I'm not sure that's original research. If it's wrong, then edit it. I'd prefer a correct, unsourced number, to an incorrect, unsourced number. There's probably at least a website somewhere that you could cite. GusChiggins21 (talk) 04:22, 24 December 2007 (UTC)

D20 system[edit]

It seems like we should focus more on the D20 system, because it's the core of D&D in 3rd ed. Any thoughts? GusChiggins21 (talk) 04:33, 24 December 2007 (UTC)

When do we get 4.0 info here?[edit]

I'm looking forward to a section on the new mechanics in the fourth edition. Wadsworth (talk) 17:01, 20 June 2008 (UTC)

It will probably be a while before people figure out exactly how to write it up. With all the things changed to amke 4th edition an entirely new game it is hard to tell what to really say since its departure from any other form of D&D before it. It may mean that the whole edition needs its own section since very little of the mechanics remain intact form former editions. shadzar-talk 02:46, 21 June 2008 (UTC)
I added the update template to the page. However, an equally acceptable way of moving forward would be to rename this page "Dungeons & Dragons 3rd Edition game mechanics" or somesuch. Whatever the solution, the main D&D page points here, which is unsatisfactory as info on the latest edition is expected. CapnZapp (talk) 17:50, 24 August 2008 (UTC)
I believe it would be a wise idea to split the page into an article about pre-3.0 versions, an article about 3.0 and 3.5 and a new article about 4.0 to prevent a pile-up of different versions confusing the reader. There is a good reason why few people read computer program changelogs. Admiral Norton (talk) 19:02, 24 August 2008 (UTC)
There are some problems with that idea: separate articles on the subject are unlikely to facilitate direct comparison in the same way that one article can; a split-up of articles is likely to yield several lesser quality articles than the single article we currently have; and the lack of content (and perhaps singular notability) for separate articles would likely cause the articles to be deleted at worst or merged at best. This page does need to be restructed to remove the focus from a single edition, however, since that will obviously cause a problem every time a new edition of D&D is published. --Muna (talk) 12:33, 27 August 2008 (UTC)

I have added information where I can, but I balk at the Ability Scores section. It seems very difficult to add 4e information there, since all the abilities are the same in essence but different in almost every detail. In particular, the references to which abilities govern which skills is irrelevant with the revamped skill system, and likewise with class features (paladins' Lay on Hands is now linked to WIS, not CHA, etc). It would be easier if every section had its information sorted into different subsections based on edition, if the need for comparison between editions is seen as more important than being able to gather information on a single system at once. NotARusski (talk) 07:23, 15 November 2008 (UTC)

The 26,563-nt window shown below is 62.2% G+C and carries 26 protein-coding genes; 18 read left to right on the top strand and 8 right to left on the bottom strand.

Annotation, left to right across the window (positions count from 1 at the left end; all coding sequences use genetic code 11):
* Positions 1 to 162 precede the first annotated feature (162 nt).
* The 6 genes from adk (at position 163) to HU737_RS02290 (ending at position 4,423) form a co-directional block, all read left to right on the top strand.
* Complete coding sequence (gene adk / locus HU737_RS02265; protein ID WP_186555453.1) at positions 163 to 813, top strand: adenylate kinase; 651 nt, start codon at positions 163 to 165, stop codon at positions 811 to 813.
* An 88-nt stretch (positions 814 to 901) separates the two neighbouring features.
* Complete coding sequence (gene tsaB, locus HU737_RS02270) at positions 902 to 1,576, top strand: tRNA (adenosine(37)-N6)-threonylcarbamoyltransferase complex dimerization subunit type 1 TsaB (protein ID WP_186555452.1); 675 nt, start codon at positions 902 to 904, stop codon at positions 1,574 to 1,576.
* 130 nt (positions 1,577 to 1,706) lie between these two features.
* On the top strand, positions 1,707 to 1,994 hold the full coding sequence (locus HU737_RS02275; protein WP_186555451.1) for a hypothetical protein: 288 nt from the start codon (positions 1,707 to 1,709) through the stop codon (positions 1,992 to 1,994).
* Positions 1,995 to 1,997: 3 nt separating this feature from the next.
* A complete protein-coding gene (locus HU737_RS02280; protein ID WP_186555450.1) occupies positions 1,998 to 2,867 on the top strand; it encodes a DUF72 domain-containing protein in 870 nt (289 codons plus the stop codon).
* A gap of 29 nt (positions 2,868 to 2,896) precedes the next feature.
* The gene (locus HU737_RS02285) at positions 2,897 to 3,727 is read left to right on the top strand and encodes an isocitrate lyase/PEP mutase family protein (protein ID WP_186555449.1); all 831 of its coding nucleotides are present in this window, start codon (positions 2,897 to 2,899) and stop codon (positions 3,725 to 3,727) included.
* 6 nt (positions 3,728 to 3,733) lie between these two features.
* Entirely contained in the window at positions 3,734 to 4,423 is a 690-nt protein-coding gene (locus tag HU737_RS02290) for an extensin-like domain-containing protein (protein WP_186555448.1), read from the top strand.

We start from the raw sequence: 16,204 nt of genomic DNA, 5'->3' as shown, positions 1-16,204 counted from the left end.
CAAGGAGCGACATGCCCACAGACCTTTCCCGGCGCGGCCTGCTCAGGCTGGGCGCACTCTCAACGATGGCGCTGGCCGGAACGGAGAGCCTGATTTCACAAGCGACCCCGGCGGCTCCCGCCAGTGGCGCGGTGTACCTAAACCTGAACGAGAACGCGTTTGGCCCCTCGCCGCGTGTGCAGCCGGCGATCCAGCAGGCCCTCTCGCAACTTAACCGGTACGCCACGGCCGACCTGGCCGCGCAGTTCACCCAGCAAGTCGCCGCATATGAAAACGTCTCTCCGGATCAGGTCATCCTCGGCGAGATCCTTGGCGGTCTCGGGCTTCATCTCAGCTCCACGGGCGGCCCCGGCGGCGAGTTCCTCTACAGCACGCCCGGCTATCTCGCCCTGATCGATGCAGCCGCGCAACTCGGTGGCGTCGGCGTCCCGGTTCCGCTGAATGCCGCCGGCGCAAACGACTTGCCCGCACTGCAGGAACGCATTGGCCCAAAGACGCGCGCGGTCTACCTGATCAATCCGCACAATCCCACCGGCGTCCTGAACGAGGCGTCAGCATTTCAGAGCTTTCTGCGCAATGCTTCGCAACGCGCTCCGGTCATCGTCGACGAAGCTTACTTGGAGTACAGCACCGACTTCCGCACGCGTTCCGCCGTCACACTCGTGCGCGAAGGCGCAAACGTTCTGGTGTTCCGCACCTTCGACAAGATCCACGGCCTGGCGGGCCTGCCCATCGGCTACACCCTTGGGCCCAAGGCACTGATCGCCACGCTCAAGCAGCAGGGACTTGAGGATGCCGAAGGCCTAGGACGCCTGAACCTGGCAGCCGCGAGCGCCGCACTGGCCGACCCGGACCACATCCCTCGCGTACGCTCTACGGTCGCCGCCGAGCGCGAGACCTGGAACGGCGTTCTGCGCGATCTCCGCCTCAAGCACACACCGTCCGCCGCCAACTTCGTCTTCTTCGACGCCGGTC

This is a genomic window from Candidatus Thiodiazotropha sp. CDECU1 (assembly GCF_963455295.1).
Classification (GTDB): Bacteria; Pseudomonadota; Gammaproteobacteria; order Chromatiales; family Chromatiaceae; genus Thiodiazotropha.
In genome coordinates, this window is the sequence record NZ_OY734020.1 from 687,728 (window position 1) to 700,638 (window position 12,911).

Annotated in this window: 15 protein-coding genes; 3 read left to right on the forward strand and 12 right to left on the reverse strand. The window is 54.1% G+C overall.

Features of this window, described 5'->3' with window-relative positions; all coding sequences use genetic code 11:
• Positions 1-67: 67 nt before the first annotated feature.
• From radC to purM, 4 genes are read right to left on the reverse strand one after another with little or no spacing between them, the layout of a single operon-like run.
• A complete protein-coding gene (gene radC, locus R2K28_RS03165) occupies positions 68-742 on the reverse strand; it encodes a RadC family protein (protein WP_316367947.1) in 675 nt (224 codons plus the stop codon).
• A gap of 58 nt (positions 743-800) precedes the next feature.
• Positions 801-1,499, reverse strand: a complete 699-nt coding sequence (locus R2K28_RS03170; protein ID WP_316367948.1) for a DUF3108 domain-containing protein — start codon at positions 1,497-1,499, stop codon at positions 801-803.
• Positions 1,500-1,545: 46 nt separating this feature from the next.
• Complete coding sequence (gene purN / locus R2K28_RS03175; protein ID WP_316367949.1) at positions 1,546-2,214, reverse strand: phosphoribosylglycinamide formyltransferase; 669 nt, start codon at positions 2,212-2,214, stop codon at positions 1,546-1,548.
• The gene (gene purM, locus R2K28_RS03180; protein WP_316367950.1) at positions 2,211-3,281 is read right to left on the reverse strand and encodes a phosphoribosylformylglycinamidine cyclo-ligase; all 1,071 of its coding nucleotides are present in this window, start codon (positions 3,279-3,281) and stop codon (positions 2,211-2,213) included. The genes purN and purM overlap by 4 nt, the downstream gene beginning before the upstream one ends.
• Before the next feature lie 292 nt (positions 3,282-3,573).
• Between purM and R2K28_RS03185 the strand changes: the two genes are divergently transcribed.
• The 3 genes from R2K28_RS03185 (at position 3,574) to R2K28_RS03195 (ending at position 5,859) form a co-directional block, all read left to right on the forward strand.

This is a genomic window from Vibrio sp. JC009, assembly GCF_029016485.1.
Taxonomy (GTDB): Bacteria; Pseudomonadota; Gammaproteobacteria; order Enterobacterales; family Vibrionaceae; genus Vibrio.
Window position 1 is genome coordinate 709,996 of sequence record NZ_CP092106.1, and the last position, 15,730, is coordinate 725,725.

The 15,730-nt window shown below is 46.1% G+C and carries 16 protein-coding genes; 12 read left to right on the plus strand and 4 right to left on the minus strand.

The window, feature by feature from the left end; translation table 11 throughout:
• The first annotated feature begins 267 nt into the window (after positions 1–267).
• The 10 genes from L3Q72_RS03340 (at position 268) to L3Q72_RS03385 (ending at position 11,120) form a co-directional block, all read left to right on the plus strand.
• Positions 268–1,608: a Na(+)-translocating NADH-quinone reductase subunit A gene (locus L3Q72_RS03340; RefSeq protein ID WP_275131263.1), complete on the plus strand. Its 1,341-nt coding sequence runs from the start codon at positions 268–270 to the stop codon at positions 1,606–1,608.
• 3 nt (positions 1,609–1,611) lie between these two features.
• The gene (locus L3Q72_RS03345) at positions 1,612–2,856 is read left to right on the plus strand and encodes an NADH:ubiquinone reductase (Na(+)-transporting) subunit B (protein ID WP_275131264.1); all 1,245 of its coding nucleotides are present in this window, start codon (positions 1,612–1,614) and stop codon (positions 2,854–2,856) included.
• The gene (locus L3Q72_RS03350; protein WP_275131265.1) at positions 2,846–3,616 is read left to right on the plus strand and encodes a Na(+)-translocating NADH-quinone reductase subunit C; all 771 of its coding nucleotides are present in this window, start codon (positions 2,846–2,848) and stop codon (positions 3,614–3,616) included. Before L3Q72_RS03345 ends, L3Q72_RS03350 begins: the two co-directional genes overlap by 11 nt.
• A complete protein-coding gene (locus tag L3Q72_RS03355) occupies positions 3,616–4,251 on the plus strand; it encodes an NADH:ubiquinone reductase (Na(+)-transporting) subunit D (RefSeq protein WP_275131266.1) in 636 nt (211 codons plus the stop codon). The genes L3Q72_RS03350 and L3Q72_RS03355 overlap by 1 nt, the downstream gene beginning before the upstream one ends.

Infravision and ultravision[edit]

Currently, the infravision and ultravision entries have vague tags. I'm pretty sure that Infravision has been around since OD&D, however I don't know if it was in BD&D, so I'm not comfortable editing the entry to state that it was present in all editions of D&D prior to 3e. I'm less sure about Ultravision, it was definitely in 2nd edition, but I'm not sure if it was in AD&D 1st edition, OD&D or BD&D. -- Gordon Ecker (talk) 08:31, 14 May 2009 (UTC)

I think you've got it reversed on ultravision; I'm pretty sure it was in 1E but not in 2E (Unearthed Arcana?) (talk) 12:13, 14 May 2009 (UTC)

Are you guys sure that Infravision was attributed to surface dwellers while Ultravision was meant for underground and complete darkness (Underdark)? Assuming Infravision is like IR and Ultravision like UV, this does not make any sense from a physics point of view... I used to play AD&D 2nd Ed. and D&D 3rd Ed. a lot and my understanding was that Infravision worked without any light source except heat sources, so it would work everywhere, while Ultravision depends on an external UV source (the sun) and only works above ground. In reality UV can be used for night vision instruments because UV is scattered strongly in the atmosphere so that enough UV-light reaches the night side of the Earth. Maybe I'm interpreting too much, but the way it is described doesn't make sense (maybe the rulebooks are wrong though...). Khopstick (talk) 18:42, 10 May 2010 (UTC)

It's all about getting the sources right. (talk) 19:28, 10 May 2010 (UTC)

Edition bias[edit]

This article is far too skewed towards 3rd edition. It needs commentary on all editions. (talk) 06:02, 24 September 2009 (UTC)

Psionic ability[edit]

Should Psionic ability, a superhuman ability stat that rarely, if ever, occurs by chance in some gifted characters read Psionic ability, a superhuman ability stat that rarely, if ever, occurs by chance except in some gifted characters?Autarch (talk) 17:25, 15 July 2010 (UTC)

Your suggestion is probably more accurate. (talk) 19:35, 15 July 2010 (UTC)

Small quibble on the "Hit points" section...[edit]

"Zero Hit Points: When any creature is brought to 0 hit points (optionally as low as -3 hit points if from the same blow which brought the total to 0), it is unconscious. In each of the next succeeding rounds 1 additional (negative) point will be lost until -10 is reached and the creature dies. Such loss and death are caused from bleeding, shock, convulsions, non-respiration, and similar causes. It ceases immediately on any round a friendly creature administers aid to the unconscious one. Aid consists of binding wounds, starting respiration, administering a draught (spirits, healing potion, etc.), or otherwise doing whatever is necessary to restore life." — 1st edition Dungeon Masters Guide, p. 82 (December 1979 revision) — Preceding unsigned comment added by (talk) 00:53, 19 October 2012 (UTC)

So what are you disagreeing about? (talk) 14:36, 19 October 2012 (UTC)
" well as first edition AD&D, a character died when his/her hit point total reached 0." A slight inaccuracy. Essentially the rule was core in first edition, switched to optional in second, and returned to core in third. Original and classic D&D had the 0 hit points thing. — Preceding unsigned comment added by (talk) 08:06, 30 October 2012 (UTC)
Ah, I see! That's very interesting, I never realized 1E started that rule, I thought it started as the optional rule in 2E. (talk) 02:34, 31 October 2012 (UTC)
I was just about to say the same thing. In addition, in the early editions, even if a character were brought back up to positive hit points, the character was still 'disabled' in that no adventuring could be done until after a full week of rest. An exception to this rule was allowed if the character were the recipient of a Heal spell. Jokem (talk) 23:22, 15 December 2013 (UTC)